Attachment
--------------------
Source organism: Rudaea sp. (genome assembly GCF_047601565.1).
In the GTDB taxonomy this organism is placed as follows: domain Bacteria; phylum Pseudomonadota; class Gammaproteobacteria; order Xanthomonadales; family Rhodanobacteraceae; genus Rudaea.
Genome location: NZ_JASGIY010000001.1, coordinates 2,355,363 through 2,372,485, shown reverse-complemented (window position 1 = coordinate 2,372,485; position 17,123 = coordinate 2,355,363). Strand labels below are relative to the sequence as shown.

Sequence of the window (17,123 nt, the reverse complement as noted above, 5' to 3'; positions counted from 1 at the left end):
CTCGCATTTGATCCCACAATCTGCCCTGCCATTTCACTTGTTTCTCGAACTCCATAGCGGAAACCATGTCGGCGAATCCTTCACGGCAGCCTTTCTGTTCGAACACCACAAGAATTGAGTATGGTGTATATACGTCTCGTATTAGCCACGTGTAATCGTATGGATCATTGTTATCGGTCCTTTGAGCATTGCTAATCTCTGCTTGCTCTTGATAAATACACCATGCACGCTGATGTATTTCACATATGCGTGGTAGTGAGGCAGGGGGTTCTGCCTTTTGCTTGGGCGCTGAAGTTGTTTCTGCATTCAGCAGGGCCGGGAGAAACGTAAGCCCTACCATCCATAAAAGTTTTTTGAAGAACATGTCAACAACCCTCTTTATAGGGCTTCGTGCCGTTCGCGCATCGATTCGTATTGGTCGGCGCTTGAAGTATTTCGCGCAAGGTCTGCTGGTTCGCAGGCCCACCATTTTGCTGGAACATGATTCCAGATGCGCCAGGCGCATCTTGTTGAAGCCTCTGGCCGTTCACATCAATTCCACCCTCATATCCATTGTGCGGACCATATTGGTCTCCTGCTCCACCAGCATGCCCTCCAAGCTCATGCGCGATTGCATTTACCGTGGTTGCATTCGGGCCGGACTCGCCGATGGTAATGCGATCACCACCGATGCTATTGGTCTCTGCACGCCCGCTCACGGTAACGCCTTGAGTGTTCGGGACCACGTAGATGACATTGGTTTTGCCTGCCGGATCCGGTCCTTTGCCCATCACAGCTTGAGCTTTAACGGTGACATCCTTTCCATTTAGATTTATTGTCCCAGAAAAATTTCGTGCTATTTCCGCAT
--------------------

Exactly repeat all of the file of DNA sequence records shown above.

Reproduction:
Source organism: Rudaea sp. (genome assembly GCF_047601565.1).
In the GTDB taxonomy this organism is placed as follows: domain Bacteria; phylum Pseudomonadota; class Gammaproteobacteria; order Xanthomonadales; family Rhodanobacteraceae; genus Rudaea.
Genome location: NZ_JASGIY010000001.1, coordinates 2,355,363 through 2,372,485, shown reverse-complemented (window position 1 = coordinate 2,372,485; position 17,123 = coordinate 2,355,363). Strand labels below are relative to the sequence as shown.

Sequence of the window (17,123 nt, the reverse complement as noted above, 5' to 3'; positions counted from 1 at the left end):
CTCGCATTTGATCCCACAATCTGCCCTGCCATTTCACTTGTTTCTCGAACTCCATAGCGGAAACCATGTCGGCGAATCCTTCACGGCAGCCTTTCTGTTCGAACACCACAAGAATTGAGTATGGTGTATATACGTCTCGTATTAGCCACGTGTAATCGTATGGATCATTGTTATCGGTCCTTTGAGCATTGCTAATCTCTGCTTGCTCTTGATAAATACACCATGCACGCTGATGTATTTCACATATGCGTGGTAGTGAGGCAGGGGGTTCTGCCTTTTGCTTGGGCGCTGAAGTTGTTTCTGCATTCAGCAGGGCCGGGAGAAACGTAAGCCCTACCATCCATAAAAGTTTTTTGAAGAACATGTCAACAACCCTCTTTATAGGGCTTCGTGCCGTTCGCGCATCGATTCGTATTGGTCGGCGCTTGAAGTATTTCGCGCAAGGTCTGCTGGTTCGCAGGCCCACCATTTTGCTGGAACATGATTCCAGATGCGCCAGGCGCATCTTGTTGAAGCCTCTGGCCGTTCACATCAATTCCACCCTCATATCCATTGTGCGGACCATATTGGTCTCCTGCTCCACCAGCATGCCCTCCAAGCTCATGCGCGATTGCATTTACCGTGGTTGCATTCGGGCCGGACTCGCCGATGGTAATGCGATCACCACCGATGCTATTGGTCTCTGCACGCCCGCTCACGGTAACGCCTTGAGTGTTCGGGACCACGTAGATGACATTGGTTTTGCCTGCCGGATCCGGTCCTTTGCCCATCACAGCTTGAGCTTTAACGGTGACATCCTTTCCATTTAGATTTATTGTCCCAGAAAAATTTCGTGCTATTTCCGCAT